Why is skinned vs. stock Android such a big deal?Anna Scantlin - Contributing Editor
For the majority of my smartphone life I’ve been using Android. I started off with Android for several years before switching to the iPhone 4s for about two years, and just last summer I switched back to Android, changed to Windows Phone for a few months, and am now using the Moto X as my daily driver. I like different things about each platform (including BlackBerry, just not so much these days), but I do find Android to be the most interesting out of the bunch, perhaps because there’s never nothing to talk about when it comes to it.
Android users are a peculiar bunch, perhaps because similar to the iOS/Android banters that you’ll come across, Android has its own civil war going on between its users. If you use Android, or perhaps even if not, you might have come across them once or twice: the stock Android users vs. the skinned Android users.
I’ve used both, and both have their advantages. Similar to why I just don’t understand sometimes why we can’t all get along and respect each other’s personal choices for platforms (why do people have to question other’s intelligence just because they use a different platform - really, it’s not that serious) I also don’t understand what the big deal is when it comes to skinned Android versus stock. It’s not like it’s that hard to bounce back and forth between the two if you know how to root and do all of that fancy stuff anyway.
There are pros and cons to both. With skinned Android, you’re going to get all of the features that a manufacturer intended for a user to have. Take Samsung for instance - the phone is loaded with extra features. You might not use some, but sometimes you might use some of the features without realizing it. Like, compare the camera software used in TouchWiz to the camera on the same piece of hardware running on vanilla Android. You’re probably not going to get the same results each time. The same goes for the popular HTC One devices - probably not going to get the same results. And sometimes you might just find that you end up using more of the stock features than you anticipated. I’m like that with my Moto X right now. I haven’t touched it because I actually really like Motorol Assist and Motorola Connect.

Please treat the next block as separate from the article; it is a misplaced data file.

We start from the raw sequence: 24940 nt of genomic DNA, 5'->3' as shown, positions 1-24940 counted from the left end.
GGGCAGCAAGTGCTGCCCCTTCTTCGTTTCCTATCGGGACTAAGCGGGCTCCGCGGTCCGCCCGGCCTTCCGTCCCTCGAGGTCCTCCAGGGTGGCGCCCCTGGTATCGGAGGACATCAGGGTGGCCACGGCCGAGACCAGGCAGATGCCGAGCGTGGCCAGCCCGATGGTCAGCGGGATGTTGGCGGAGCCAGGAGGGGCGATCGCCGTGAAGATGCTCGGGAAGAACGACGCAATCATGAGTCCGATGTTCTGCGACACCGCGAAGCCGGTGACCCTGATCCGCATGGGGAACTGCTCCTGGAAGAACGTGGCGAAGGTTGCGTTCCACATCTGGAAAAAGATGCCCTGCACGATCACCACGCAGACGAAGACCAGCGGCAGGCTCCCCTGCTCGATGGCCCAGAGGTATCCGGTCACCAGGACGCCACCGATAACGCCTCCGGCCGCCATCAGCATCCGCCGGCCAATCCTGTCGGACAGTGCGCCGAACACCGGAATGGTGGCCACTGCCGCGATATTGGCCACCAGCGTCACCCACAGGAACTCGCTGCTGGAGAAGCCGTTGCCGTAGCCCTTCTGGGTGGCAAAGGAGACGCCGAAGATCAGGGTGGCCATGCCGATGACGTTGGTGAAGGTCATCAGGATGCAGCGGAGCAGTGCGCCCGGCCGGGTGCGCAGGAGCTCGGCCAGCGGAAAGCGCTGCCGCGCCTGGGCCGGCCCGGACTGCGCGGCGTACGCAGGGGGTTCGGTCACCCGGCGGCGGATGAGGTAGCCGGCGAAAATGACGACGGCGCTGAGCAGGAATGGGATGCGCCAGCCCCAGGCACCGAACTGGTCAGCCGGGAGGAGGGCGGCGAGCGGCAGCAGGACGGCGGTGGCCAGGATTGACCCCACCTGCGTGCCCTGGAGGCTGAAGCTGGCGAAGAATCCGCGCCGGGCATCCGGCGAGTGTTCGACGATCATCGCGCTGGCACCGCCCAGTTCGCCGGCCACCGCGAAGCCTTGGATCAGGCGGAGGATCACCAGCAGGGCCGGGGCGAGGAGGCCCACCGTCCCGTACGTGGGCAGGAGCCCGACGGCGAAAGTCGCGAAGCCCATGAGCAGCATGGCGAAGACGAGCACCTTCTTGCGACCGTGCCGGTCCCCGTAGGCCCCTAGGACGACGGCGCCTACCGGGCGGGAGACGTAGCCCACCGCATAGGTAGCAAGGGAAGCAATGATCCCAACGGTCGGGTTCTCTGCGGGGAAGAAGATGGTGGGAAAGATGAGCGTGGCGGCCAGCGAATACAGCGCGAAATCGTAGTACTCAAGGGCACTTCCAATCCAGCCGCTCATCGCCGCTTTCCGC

But stock Android has its perks, too. For example, if you find that you really don’t use any of those extra features that OEMs put on the phone, you don’t have to worry about rooting the phone to get rid of them. They’re just not there; it’s all strictly Google stuff and standard apps that are necessary for the phone to function properly. You also don’t have to worry about extra carrier apps, which a lot of carriers like to add on your phone for you before you get it. Not a problem with stock Android.
There are times that I like skinned and there are times that I like stock. I find it hard to believe that there are people in the world that legitimately get that upset because somebody prefers something different than they do. Then again, the Internet is a big, scary placed full of trolls and people who just had to pull a double shift and feel like they need to yell at somebody. But seriously, can’t we just agree that both are kind of cool in their own special ways without getting offended?
Readers, what are your thoughts about the two faces of Android? Are you a fan of stock or skinned? Does it upset you when people use the other? Let us know your thoughts in the comments below!